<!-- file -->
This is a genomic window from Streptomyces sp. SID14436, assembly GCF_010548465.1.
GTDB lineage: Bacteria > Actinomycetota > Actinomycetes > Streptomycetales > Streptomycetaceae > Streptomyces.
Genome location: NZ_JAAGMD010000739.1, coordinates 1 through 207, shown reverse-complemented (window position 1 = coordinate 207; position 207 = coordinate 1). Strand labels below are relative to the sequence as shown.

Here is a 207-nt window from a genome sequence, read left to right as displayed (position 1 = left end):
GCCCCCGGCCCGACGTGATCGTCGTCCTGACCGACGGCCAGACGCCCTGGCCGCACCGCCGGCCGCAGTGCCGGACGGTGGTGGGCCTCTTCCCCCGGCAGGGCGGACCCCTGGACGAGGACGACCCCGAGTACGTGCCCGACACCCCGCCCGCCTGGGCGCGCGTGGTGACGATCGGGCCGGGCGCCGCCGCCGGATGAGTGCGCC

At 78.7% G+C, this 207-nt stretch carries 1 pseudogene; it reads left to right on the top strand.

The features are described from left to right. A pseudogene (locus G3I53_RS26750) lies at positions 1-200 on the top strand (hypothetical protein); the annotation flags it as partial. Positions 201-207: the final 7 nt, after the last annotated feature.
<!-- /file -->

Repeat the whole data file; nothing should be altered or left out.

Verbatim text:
This is a genomic window from Streptomyces sp. SID14436, assembly GCF_010548465.1.
GTDB lineage: Bacteria > Actinomycetota > Actinomycetes > Streptomycetales > Streptomycetaceae > Streptomyces.
Genome location: NZ_JAAGMD010000739.1, coordinates 1 through 207, shown reverse-complemented (window position 1 = coordinate 207; position 207 = coordinate 1). Strand labels below are relative to the sequence as shown.

Here is a 207-nt window from a genome sequence, read left to right as displayed (position 1 = left end):
GCCCCCGGCCCGACGTGATCGTCGTCCTGACCGACGGCCAGACGCCCTGGCCGCACCGCCGGCCGCAGTGCCGGACGGTGGTGGGCCTCTTCCCCCGGCAGGGCGGACCCCTGGACGAGGACGACCCCGAGTACGTGCCCGACACCCCGCCCGCCTGGGCGCGCGTGGTGACGATCGGGCCGGGCGCCGCCGCCGGATGAGTGCGCC

At 78.7% G+C, this 207-nt stretch carries 1 pseudogene; it reads left to right on the top strand.

The features are described from left to right. A pseudogene (locus G3I53_RS26750) lies at positions 1-200 on the top strand (hypothetical protein); the annotation flags it as partial. Positions 201-207: the final 7 nt, after the last annotated feature.